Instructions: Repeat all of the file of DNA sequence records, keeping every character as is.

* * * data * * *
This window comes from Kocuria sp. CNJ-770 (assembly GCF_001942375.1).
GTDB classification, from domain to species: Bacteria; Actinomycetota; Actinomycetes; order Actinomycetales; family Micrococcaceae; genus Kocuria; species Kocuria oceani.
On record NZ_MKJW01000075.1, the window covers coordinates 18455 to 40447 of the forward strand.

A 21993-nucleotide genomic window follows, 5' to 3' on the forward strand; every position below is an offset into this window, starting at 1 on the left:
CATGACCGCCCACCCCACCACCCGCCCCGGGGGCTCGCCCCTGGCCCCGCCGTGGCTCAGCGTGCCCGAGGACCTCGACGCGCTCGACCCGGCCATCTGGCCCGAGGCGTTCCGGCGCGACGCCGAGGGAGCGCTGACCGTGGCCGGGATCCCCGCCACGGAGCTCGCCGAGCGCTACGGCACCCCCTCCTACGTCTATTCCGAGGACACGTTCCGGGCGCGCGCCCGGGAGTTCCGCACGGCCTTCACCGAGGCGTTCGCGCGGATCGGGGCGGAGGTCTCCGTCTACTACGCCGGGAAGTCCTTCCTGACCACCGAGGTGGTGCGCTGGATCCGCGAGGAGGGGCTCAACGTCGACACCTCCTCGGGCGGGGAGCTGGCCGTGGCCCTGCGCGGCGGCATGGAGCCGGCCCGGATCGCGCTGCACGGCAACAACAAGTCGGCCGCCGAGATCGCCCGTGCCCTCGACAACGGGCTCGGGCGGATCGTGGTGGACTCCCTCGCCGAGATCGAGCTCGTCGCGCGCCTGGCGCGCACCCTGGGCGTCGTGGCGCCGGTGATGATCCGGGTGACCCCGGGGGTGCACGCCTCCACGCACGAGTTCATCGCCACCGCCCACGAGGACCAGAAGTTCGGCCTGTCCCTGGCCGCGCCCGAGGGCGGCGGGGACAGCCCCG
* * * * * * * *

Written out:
This window comes from Kocuria sp. CNJ-770 (assembly GCF_001942375.1).
GTDB classification, from domain to species: Bacteria; Actinomycetota; Actinomycetes; order Actinomycetales; family Micrococcaceae; genus Kocuria; species Kocuria oceani.
On record NZ_MKJW01000075.1, the window covers coordinates 18455 to 40447 of the forward strand.

A 21993-nucleotide genomic window follows, 5' to 3' on the forward strand; every position below is an offset into this window, starting at 1 on the left:
CATGACCGCCCACCCCACCACCCGCCCCGGGGGCTCGCCCCTGGCCCCGCCGTGGCTCAGCGTGCCCGAGGACCTCGACGCGCTCGACCCGGCCATCTGGCCCGAGGCGTTCCGGCGCGACGCCGAGGGAGCGCTGACCGTGGCCGGGATCCCCGCCACGGAGCTCGCCGAGCGCTACGGCACCCCCTCCTACGTCTATTCCGAGGACACGTTCCGGGCGCGCGCCCGGGAGTTCCGCACGGCCTTCACCGAGGCGTTCGCGCGGATCGGGGCGGAGGTCTCCGTCTACTACGCCGGGAAGTCCTTCCTGACCACCGAGGTGGTGCGCTGGATCCGCGAGGAGGGGCTCAACGTCGACACCTCCTCGGGCGGGGAGCTGGCCGTGGCCCTGCGCGGCGGCATGGAGCCGGCCCGGATCGCGCTGCACGGCAACAACAAGTCGGCCGCCGAGATCGCCCGTGCCCTCGACAACGGGCTCGGGCGGATCGTGGTGGACTCCCTCGCCGAGATCGAGCTCGTCGCGCGCCTGGCGCGCACCCTGGGCGTCGTGGCGCCGGTGATGATCCGGGTGACCCCGGGGGTGCACGCCTCCACGCACGAGTTCATCGCCACCGCCCACGAGGACCAGAAGTTCGGCCTGTCCCTGGCCGCGCCCGAGGGCGGCGGGGACAGCCCCG